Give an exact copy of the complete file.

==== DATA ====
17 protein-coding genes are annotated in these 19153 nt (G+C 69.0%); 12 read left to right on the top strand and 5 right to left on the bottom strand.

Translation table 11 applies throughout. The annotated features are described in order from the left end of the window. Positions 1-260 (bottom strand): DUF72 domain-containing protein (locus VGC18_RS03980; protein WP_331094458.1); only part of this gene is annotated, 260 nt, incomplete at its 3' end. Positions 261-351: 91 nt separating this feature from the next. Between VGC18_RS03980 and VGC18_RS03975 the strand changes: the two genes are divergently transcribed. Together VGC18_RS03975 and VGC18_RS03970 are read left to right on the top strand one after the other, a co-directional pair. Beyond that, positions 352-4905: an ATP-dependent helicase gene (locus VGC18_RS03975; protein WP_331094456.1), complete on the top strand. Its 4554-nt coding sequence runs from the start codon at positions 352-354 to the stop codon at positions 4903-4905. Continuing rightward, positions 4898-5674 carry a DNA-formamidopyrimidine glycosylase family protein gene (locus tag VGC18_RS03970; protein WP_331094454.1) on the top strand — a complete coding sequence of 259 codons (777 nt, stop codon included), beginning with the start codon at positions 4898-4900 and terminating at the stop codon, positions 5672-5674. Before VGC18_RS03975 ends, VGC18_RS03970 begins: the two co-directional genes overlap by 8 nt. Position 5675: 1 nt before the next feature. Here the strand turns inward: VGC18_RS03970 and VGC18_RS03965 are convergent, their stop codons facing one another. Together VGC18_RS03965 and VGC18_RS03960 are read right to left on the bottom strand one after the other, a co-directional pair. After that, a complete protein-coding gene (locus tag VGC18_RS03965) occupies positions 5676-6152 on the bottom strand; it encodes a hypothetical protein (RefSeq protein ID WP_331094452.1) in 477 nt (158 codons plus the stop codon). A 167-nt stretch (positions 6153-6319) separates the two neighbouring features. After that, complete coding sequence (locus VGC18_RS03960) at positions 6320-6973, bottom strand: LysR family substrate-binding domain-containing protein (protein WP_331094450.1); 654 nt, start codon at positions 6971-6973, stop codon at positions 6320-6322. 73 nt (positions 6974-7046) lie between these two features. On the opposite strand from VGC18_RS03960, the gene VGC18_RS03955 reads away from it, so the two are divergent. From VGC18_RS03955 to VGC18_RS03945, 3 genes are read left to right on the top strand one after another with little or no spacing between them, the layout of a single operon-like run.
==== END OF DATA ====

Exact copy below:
17 protein-coding genes are annotated in these 19153 nt (G+C 69.0%); 12 read left to right on the top strand and 5 right to left on the bottom strand.

Translation table 11 applies throughout. The annotated features are described in order from the left end of the window. Positions 1-260 (bottom strand): DUF72 domain-containing protein (locus VGC18_RS03980; protein WP_331094458.1); only part of this gene is annotated, 260 nt, incomplete at its 3' end. Positions 261-351: 91 nt separating this feature from the next. Between VGC18_RS03980 and VGC18_RS03975 the strand changes: the two genes are divergently transcribed. Together VGC18_RS03975 and VGC18_RS03970 are read left to right on the top strand one after the other, a co-directional pair. Beyond that, positions 352-4905: an ATP-dependent helicase gene (locus VGC18_RS03975; protein WP_331094456.1), complete on the top strand. Its 4554-nt coding sequence runs from the start codon at positions 352-354 to the stop codon at positions 4903-4905. Continuing rightward, positions 4898-5674 carry a DNA-formamidopyrimidine glycosylase family protein gene (locus tag VGC18_RS03970; protein WP_331094454.1) on the top strand — a complete coding sequence of 259 codons (777 nt, stop codon included), beginning with the start codon at positions 4898-4900 and terminating at the stop codon, positions 5672-5674. Before VGC18_RS03975 ends, VGC18_RS03970 begins: the two co-directional genes overlap by 8 nt. Position 5675: 1 nt before the next feature. Here the strand turns inward: VGC18_RS03970 and VGC18_RS03965 are convergent, their stop codons facing one another. Together VGC18_RS03965 and VGC18_RS03960 are read right to left on the bottom strand one after the other, a co-directional pair. After that, a complete protein-coding gene (locus tag VGC18_RS03965) occupies positions 5676-6152 on the bottom strand; it encodes a hypothetical protein (RefSeq protein ID WP_331094452.1) in 477 nt (158 codons plus the stop codon). A 167-nt stretch (positions 6153-6319) separates the two neighbouring features. After that, complete coding sequence (locus VGC18_RS03960) at positions 6320-6973, bottom strand: LysR family substrate-binding domain-containing protein (protein WP_331094450.1); 654 nt, start codon at positions 6971-6973, stop codon at positions 6320-6322. 73 nt (positions 6974-7046) lie between these two features. On the opposite strand from VGC18_RS03960, the gene VGC18_RS03955 reads away from it, so the two are divergent. From VGC18_RS03955 to VGC18_RS03945, 3 genes are read left to right on the top strand one after another with little or no spacing between them, the layout of a single operon-like run.